• [0045]
    An auxiliary display screen 140 is coupled to the console 10 (and processor 102) for providing auxiliary views to the Surgeon to supplement those shown on the monitor 104. A second auxiliary display screen 140′ is also coupled to the console 10 (and processor 102) for providing auxiliary views to the Assistant(s). An input device 180 is also coupled to the console to allow the Assistant(s) to select between available auxiliary views for display on the second auxiliary display screen 140′.
  • [0046]
    The console 10 is usually located in the same room as the Patient so that the Surgeon may directly monitor the procedure, is physically available if necessary, and is able to speak to the Assistant(s) directly rather than over the telephone or other communication medium. However, it will be understood that the Surgeon can also be located in a different room, a completely different building, or other remote location from the Patient allowing for remote surgical procedures. In such a case, the console 10 may be connected to the second auxiliary display screen 140′ and input device 180 through a network connection such as a local area network, wide area network, or the Internet.
  • [0047]
    As shown in FIGS. 3-4, the entry guide 200 has articulatable instruments such as articulatable surgical tools 231, 241 and an articulatable stereo camera 211 extending out of its distal end. Although only two tools 231, 241 are shown, the entry guide 200 may guide additional tools as required for performing a medical procedure at a work site in the Patient. For example, as shown in FIG. 4, a passage 351 is available for extending another articulatable surgical tool through the entry guide 200 and out through its distal end. Each of the surgical tools 231, 241 is associated with one of the input devices 108, 109 in a tool following mode. The Surgeon performs a medical procedure by manipulating the input devices 108, 109 so that the controller 102 causes corresponding movement of their respectively associated surgical tools 231, 241 while the Surgeon views the work site in 3-D on the console monitor 104 as images of the work site are being captured by the articulatable camera 211.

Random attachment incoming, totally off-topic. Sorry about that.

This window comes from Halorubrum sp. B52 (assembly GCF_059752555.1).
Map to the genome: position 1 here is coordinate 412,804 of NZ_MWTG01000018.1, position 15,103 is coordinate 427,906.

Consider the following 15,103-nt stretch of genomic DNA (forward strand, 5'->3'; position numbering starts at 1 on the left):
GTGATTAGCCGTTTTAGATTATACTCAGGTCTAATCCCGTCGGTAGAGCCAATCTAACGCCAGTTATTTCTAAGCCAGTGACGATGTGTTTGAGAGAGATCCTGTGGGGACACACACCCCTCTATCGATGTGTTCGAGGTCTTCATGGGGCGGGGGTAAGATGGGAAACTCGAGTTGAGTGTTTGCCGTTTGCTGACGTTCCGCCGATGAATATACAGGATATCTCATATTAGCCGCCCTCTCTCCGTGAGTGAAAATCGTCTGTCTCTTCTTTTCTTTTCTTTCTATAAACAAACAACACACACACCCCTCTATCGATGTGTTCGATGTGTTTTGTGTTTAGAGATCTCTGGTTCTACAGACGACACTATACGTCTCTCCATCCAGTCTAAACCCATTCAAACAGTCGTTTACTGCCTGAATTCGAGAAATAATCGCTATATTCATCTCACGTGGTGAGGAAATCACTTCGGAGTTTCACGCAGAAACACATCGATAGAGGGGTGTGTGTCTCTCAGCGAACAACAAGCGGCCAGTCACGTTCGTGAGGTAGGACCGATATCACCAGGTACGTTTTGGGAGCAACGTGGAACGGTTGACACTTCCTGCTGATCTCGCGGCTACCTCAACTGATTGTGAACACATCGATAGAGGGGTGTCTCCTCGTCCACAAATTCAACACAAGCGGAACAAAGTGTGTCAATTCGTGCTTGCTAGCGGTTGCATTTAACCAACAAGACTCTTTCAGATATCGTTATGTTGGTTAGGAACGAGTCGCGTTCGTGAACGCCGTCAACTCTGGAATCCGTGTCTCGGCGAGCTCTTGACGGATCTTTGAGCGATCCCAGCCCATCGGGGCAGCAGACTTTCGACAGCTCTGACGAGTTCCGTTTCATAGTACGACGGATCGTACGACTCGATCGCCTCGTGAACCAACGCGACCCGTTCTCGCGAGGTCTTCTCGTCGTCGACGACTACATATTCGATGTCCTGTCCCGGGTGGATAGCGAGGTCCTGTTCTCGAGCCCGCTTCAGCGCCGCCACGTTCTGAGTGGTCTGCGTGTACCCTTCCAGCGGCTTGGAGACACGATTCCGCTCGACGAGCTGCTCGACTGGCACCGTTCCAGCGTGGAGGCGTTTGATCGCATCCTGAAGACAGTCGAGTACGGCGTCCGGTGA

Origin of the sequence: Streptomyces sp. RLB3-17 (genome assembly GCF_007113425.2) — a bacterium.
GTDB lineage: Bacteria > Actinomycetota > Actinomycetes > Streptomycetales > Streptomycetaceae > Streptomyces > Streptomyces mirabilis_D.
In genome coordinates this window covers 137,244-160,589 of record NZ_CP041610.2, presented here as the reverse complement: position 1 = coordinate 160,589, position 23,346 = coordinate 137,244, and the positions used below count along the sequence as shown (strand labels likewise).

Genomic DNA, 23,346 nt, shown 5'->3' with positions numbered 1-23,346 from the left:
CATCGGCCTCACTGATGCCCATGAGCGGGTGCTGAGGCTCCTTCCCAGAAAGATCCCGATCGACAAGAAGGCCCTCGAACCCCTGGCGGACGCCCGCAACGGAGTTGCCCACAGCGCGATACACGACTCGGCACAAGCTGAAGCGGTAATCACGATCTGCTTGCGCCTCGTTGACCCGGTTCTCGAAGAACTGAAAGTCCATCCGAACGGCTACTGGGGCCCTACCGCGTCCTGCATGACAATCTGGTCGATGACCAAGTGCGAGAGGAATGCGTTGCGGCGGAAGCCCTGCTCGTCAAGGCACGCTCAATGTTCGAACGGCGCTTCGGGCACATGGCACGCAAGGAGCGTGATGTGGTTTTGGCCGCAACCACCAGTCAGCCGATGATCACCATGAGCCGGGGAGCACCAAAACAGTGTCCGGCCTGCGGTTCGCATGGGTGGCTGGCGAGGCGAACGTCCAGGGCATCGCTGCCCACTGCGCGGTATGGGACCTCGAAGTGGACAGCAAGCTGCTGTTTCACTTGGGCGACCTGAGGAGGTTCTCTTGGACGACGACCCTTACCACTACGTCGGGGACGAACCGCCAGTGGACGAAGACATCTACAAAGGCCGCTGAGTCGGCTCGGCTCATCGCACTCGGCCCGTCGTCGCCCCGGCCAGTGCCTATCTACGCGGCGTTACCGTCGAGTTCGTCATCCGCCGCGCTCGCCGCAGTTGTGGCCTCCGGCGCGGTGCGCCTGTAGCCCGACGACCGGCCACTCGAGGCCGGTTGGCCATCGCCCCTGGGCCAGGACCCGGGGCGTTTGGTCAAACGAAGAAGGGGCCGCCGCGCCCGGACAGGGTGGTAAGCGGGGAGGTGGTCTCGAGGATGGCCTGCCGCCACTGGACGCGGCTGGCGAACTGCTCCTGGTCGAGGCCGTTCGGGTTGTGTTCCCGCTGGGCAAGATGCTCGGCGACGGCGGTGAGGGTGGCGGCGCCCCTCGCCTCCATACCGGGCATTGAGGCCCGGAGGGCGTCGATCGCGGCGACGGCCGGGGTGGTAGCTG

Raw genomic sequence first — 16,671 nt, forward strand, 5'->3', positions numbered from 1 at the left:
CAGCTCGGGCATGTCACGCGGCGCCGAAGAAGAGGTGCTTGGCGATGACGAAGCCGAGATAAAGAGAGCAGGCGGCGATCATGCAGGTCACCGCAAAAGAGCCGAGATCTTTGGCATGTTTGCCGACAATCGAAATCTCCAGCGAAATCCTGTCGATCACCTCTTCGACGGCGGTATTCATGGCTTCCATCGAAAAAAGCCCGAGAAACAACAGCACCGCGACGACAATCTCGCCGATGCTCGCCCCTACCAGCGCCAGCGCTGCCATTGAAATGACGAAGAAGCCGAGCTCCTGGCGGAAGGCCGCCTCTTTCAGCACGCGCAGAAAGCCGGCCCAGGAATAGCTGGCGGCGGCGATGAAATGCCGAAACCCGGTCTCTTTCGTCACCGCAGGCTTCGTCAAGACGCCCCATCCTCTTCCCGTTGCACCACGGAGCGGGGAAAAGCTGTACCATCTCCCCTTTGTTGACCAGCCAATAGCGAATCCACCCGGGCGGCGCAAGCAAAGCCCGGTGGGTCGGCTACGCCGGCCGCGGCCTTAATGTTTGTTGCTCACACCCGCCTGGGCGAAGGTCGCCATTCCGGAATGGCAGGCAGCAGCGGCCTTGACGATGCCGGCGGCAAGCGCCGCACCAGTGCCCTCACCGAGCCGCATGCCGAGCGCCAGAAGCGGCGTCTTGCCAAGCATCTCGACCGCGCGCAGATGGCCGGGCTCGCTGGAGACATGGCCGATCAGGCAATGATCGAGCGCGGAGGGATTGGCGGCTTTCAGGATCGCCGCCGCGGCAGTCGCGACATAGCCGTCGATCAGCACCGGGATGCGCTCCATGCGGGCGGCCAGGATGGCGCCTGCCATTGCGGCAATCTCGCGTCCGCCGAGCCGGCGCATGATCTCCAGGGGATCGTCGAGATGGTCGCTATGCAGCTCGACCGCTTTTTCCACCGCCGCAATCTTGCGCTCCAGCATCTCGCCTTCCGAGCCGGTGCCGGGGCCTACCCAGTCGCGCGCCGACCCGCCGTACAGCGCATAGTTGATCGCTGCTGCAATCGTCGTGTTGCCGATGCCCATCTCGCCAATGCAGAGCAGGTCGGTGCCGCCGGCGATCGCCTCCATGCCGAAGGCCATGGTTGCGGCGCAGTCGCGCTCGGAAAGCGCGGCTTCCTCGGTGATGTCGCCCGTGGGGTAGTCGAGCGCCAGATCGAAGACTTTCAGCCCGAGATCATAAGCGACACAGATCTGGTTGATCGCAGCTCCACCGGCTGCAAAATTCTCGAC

• [0048]
    Preferably, input devices 108, 109 will be provided with at least the same degrees of freedom as their associated tools 231, 241 to provide the Surgeon with telepresence, or the perception that the input devices 108, 109 are integral with the tools 231, 241 so that the Surgeon has a strong sense of directly controlling the tools 231, 241. To this end, the monitor 104 is also positioned near the Surgeon's hands so that it will display a projected image that is oriented so that the Surgeon feels that he or she is actually looking directly down onto the work site and images of the tools 231, 241 appear to be located substantially where the Surgeon's hands are located.